‘Though an angel should write, / still ’tis devils must print.’— Thomas Moore (1779–1852)
When we first started digitizing this archive in the fall of 2009, the images were primarily typographic. Headpieces, and tails, and ornamental initials. Then we gradually began to add ‘other stuff’. Insects and birds, fish and mammals, and oddities of various sorts to the point the archive now resembles a Museum of Natural History as it was, perhaps, at the close of the nineteenth century. Dusty, and filled with wonders in specimen drawers and glass display cases. Not dissimilar, in many ways, from the Museum on Parks Road in Oxford whose corporate symbol is the Dodo.
Browse the categories to the right to discover hundreds of free images for use in design projects. Click thumbnails of the images to view & download.
We ask that you credit ‘Walter Inkster, the Devil’s Artisan’. (Read “The Story Behind the Dingbats” below to find out why.)
The Story Behind the Dingbats
Elke and I moved from the City of Toronto to Erin Village in the fall of 1971. We were surprised, at first, at the isolation of our situation — a mere sixty miles north-west of the corner of Steeles and Islington, but a world removed from the student life we had come to know at University College in the University of Toronto in the late sixties.
The Main Street of Erin Village backs on to a millpond that was flooded in the mid-nineteenth century to further the commercial interests of Mundell Lumber, which continues to retail dry goods into the early part of the twenty-first century. West of the millpond and rising above it 250 vertical feet there is a sizeable glacial `moraine'—millions of tons of dolomite (mostly) furrowed out of the Credit River Valley ten thousand years earlier and pushed up into a modest sequence of rolling hills.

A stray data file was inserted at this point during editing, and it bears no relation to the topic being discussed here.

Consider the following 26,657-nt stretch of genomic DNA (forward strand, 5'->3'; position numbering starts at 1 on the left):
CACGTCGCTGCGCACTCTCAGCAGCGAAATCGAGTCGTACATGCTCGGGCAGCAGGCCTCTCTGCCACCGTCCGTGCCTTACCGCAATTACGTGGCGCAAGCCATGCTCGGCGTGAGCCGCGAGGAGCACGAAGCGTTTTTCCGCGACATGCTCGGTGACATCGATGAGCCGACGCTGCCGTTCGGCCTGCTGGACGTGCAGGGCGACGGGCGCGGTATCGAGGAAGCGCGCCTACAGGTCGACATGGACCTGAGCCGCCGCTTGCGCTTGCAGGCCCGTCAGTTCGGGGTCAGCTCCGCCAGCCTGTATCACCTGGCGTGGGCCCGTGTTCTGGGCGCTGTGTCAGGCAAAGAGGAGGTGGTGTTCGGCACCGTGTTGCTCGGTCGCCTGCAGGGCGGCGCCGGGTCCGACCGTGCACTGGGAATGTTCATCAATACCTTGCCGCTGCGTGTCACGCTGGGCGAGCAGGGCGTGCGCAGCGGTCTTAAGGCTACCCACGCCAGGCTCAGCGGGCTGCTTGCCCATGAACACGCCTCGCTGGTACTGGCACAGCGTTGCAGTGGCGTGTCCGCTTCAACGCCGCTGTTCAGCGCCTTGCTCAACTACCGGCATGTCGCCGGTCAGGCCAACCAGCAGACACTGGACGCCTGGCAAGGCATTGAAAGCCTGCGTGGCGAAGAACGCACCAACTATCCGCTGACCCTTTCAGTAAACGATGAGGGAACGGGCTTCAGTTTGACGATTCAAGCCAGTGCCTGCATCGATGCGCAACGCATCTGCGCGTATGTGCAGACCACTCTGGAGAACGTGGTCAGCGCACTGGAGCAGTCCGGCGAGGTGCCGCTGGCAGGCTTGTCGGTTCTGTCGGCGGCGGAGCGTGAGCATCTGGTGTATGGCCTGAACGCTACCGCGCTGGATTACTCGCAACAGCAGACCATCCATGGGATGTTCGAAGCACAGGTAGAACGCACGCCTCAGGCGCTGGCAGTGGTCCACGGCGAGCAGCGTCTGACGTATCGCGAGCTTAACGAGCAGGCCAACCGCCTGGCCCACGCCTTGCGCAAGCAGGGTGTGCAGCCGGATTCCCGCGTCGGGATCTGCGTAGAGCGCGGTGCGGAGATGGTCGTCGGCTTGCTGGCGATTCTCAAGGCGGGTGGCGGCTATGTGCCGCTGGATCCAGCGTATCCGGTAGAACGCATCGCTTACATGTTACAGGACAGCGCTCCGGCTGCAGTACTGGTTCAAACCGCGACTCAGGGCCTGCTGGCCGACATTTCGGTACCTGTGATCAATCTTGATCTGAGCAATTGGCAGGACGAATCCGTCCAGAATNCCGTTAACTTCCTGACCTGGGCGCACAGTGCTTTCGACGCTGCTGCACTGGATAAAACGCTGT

Elke and I walked those hills, frequently, in the fall of 1971, and one day we happened on the stone foundation of a barn that had fallen into ruin. In the foundation there were boxes,
and boxes, and boxes of books.
Hundreds of copies in fact of John Bunyan's Pilgrim's Progress amongst other titles that were of little interest except that some of the multiple editions of Pilgrim's Progress had been typeset rather well, with intriguing ornaments such as you see here.
Encouraged by the prospect of the ornaments, I salvaged several dozen boxes of several thousand books which included several tens of thousands of engravings from the ruins of the barn. Some years later, my father Walt found himself unexpectedly dismissed from a high-tech job at Bell-Northern Research laboratories in Ottawa.
The thought occurred (to me) that Walt should have something thrust immediately in his lap to divert his attention from his situation. I suggested Walt undertake to extract (with scissors, and paste) the initials, engravings and ornaments found in the books,
and to categorize same (a not-inconsiderable task).
The Devil's Artisan intends to present an ever-larger digital library of these images, available at no charge for download as shareware, for the favour of which we would appreciate a credit to `Walter Inkster, the Devil's Artisan'.
It amuses me, some, that these images are now to be made available on the World Wide Web, and that my father was prematurely dismissed for insisting that the future of Bell Telephone lay in the direction of fibre optics.
My father, as it turns out, was correct.
The Devil’s Artisan would like to acknowledge the generous financial support of the Canada Council for the Arts and the Ontario Arts Council.